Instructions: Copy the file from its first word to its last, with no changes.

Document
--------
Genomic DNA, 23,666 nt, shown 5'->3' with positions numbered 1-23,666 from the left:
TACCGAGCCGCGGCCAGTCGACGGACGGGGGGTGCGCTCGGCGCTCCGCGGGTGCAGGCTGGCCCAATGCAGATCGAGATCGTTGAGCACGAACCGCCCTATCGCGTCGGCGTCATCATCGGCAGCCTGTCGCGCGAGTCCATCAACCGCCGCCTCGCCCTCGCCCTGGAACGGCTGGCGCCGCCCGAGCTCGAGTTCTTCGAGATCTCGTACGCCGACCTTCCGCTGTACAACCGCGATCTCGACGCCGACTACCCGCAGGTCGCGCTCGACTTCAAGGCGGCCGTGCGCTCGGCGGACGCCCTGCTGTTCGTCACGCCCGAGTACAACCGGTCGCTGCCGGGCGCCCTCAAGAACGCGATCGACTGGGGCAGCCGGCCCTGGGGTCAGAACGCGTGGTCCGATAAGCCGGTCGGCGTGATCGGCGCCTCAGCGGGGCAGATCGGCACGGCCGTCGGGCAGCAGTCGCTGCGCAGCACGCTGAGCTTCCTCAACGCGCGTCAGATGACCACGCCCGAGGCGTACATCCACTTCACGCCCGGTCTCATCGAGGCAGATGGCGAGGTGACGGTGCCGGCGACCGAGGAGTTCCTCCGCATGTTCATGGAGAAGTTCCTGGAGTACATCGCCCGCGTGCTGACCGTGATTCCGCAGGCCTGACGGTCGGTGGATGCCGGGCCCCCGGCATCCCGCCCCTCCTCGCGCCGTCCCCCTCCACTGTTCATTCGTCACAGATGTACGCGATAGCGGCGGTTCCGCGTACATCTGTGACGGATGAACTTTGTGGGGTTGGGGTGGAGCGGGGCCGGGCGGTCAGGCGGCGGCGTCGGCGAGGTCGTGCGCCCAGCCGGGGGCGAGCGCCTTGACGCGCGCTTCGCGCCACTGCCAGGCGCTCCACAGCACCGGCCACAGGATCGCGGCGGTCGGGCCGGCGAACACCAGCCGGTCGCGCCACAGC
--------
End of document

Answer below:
Genomic DNA, 23,666 nt, shown 5'->3' with positions numbered 1-23,666 from the left:
TACCGAGCCGCGGCCAGTCGACGGACGGGGGGTGCGCTCGGCGCTCCGCGGGTGCAGGCTGGCCCAATGCAGATCGAGATCGTTGAGCACGAACCGCCCTATCGCGTCGGCGTCATCATCGGCAGCCTGTCGCGCGAGTCCATCAACCGCCGCCTCGCCCTCGCCCTGGAACGGCTGGCGCCGCCCGAGCTCGAGTTCTTCGAGATCTCGTACGCCGACCTTCCGCTGTACAACCGCGATCTCGACGCCGACTACCCGCAGGTCGCGCTCGACTTCAAGGCGGCCGTGCGCTCGGCGGACGCCCTGCTGTTCGTCACGCCCGAGTACAACCGGTCGCTGCCGGGCGCCCTCAAGAACGCGATCGACTGGGGCAGCCGGCCCTGGGGTCAGAACGCGTGGTCCGATAAGCCGGTCGGCGTGATCGGCGCCTCAGCGGGGCAGATCGGCACGGCCGTCGGGCAGCAGTCGCTGCGCAGCACGCTGAGCTTCCTCAACGCGCGTCAGATGACCACGCCCGAGGCGTACATCCACTTCACGCCCGGTCTCATCGAGGCAGATGGCGAGGTGACGGTGCCGGCGACCGAGGAGTTCCTCCGCATGTTCATGGAGAAGTTCCTGGAGTACATCGCCCGCGTGCTGACCGTGATTCCGCAGGCCTGACGGTCGGTGGATGCCGGGCCCCCGGCATCCCGCCCCTCCTCGCGCCGTCCCCCTCCACTGTTCATTCGTCACAGATGTACGCGATAGCGGCGGTTCCGCGTACATCTGTGACGGATGAACTTTGTGGGGTTGGGGTGGAGCGGGGCCGGGCGGTCAGGCGGCGGCGTCGGCGAGGTCGTGCGCCCAGCCGGGGGCGAGCGCCTTGACGCGCGCTTCGCGCCACTGCCAGGCGCTCCACAGCACCGGCCACAGGATCGCGGCGGTCGGGCCGGCGAACACCAGCCGGTCGCGCCACAGC